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Readers blog: Funeral bell tolls for rural Ireland unless we fight back

In his celebrated poem, “September 1913,” William Butler Yeats condemns the ruthless manner in which workers were locked out by their employers, giving rise to a winter of poverty and deprivation.

John O’Leary (1830 –1907), an old Fenian, emerges in the poem as the antithesis of the greedy, uncaring, grasping employers of 1913. In the poem, O’Leary is a symbol of integrity, idealism and vision. The refrain used by Yeats in the poem has the haunting toll of a funeral bell:

“Romantic Ireland’s dead and gone.

It’s with O’Leary in the grave.”

The funeral bell now tolls for Rural Ireland unless it awakens from its deep slumber and fights back.

The Rural Garda station has been closed. The Rural Post Office has been decommissioned. High speed fibre optic broadband has been promised but not rolled out. The Bank wants financial transactions done on-line from the loneliness of the kitchen table. Investment in sports and community facilities, the repair and upgrading of unused premises and the provision of long term sustainable employment in Rural Ireland has been negligible to-date.

The final nail in the coffin of Rural Ireland is the current plight of decent hard working Bus Éireann employees desperately fighting to retain their jobs in a company whose purpose is to provide a vital public service.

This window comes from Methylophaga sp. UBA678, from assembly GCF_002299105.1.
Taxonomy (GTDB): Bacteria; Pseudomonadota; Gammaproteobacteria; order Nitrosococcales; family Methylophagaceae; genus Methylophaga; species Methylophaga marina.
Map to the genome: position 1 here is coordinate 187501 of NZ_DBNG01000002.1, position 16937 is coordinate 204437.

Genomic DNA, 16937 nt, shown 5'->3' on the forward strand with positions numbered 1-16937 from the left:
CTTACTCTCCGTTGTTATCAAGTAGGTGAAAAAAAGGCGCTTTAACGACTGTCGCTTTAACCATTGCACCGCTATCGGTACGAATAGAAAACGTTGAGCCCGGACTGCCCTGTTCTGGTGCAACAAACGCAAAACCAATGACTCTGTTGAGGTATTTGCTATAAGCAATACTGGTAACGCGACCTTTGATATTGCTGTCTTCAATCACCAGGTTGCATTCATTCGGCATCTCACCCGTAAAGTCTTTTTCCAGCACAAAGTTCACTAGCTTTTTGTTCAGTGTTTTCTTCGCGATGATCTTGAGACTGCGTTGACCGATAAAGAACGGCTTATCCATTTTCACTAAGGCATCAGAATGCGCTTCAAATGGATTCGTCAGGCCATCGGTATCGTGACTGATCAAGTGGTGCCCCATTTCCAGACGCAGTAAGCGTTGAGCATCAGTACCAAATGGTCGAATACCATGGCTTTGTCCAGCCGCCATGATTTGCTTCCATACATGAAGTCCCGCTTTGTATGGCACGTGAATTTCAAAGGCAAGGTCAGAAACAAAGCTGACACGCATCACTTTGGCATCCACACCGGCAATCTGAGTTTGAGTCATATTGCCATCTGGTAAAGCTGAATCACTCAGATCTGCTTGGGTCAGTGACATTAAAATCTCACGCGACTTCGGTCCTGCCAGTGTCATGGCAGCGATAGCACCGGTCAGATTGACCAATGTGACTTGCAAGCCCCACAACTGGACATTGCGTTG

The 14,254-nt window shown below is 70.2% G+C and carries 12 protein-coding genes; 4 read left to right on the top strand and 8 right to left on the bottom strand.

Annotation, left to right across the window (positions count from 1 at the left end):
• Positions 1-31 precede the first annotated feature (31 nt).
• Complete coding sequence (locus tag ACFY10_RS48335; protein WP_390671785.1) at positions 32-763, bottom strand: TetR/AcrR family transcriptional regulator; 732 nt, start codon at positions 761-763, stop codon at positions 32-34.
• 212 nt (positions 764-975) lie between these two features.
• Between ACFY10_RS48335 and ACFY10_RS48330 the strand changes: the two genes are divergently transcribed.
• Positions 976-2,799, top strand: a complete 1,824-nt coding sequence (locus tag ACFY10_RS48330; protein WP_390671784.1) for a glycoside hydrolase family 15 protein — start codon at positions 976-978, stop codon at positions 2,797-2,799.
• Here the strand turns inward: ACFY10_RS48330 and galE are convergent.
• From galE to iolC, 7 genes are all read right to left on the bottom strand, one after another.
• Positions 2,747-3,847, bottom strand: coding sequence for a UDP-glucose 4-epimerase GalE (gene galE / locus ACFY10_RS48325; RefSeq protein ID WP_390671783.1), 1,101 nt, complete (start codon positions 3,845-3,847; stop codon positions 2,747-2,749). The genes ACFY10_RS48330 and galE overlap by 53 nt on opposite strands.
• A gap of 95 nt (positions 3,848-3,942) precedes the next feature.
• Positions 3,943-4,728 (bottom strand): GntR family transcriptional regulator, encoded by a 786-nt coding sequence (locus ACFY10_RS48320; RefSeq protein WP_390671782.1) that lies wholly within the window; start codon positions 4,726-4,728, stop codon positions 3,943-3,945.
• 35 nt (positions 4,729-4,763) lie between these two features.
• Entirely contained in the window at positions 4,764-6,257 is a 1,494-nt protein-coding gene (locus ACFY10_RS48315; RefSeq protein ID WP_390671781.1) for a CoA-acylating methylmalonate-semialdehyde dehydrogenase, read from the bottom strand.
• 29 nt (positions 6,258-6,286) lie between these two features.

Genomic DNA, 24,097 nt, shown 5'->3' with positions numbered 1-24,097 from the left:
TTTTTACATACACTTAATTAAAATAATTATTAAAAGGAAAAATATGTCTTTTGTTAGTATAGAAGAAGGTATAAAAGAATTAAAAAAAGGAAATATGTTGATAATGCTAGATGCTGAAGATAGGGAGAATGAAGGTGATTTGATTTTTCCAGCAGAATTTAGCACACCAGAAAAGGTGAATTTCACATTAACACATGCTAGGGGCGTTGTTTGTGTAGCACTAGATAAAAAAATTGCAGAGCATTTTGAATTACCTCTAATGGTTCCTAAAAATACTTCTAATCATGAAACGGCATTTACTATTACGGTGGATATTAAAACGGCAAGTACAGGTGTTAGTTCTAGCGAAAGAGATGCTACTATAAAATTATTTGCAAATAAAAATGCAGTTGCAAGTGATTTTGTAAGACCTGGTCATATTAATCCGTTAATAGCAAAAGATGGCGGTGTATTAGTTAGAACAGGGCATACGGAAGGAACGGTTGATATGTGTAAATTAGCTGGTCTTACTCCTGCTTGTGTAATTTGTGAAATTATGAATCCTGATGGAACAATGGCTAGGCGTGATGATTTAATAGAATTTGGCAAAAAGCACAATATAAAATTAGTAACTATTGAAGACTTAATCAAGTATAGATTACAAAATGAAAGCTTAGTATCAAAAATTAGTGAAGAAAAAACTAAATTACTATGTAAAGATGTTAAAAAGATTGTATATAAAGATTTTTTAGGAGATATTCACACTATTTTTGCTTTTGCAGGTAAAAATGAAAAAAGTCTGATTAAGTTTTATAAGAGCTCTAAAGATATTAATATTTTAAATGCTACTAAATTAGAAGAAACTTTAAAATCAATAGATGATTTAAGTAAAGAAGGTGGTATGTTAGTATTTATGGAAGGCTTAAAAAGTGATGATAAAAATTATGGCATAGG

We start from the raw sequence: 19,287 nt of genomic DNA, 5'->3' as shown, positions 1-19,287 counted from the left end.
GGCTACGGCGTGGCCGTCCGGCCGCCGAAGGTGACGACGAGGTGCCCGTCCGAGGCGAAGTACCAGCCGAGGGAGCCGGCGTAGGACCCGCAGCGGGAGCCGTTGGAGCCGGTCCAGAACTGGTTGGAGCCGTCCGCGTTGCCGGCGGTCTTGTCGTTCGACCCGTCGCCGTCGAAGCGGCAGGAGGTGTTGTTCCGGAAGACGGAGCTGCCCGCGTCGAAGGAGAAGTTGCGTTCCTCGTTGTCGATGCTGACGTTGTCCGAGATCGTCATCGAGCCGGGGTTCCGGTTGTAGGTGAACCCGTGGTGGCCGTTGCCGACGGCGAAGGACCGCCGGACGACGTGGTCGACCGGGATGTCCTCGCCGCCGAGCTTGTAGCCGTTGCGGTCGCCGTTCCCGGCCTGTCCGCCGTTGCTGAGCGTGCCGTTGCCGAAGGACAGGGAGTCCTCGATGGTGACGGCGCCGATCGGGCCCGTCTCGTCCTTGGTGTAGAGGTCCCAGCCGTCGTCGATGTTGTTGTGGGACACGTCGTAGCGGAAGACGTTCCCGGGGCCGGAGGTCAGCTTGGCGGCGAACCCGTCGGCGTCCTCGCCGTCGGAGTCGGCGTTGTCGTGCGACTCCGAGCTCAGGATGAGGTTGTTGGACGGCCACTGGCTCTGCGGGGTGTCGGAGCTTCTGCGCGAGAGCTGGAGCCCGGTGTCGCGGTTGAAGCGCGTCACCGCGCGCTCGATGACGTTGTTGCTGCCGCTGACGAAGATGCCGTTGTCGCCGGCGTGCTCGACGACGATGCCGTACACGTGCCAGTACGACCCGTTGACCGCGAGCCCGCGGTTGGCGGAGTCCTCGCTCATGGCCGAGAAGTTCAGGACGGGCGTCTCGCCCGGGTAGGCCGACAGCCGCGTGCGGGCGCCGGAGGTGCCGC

Rural Ireland will be totally isolated if public transport routes are decimated or exclusively privatised.

The Government is legally and morally obliged to provide adequate funding for socially necessary but financially unviable public transport services. It must continue to do so.

The Irish tax payers provide the Government with more than enough revenue to ensure that no citizen is left on the side of the road, misses a vital medical appointment, loses a job or forfeits a college place because of lack of public transport.

It is due time to think beyond the Pale. Those of us who live in Rural Ireland are entitled to and need the transport service that we collectively pay for. Rural Ireland needs Bus Éireann. Otherwise, with apologies to WB Yeats,

“Rural Ireland’s dead and gone.

It’s with O’Leary in the grave.”

Billy Ryle


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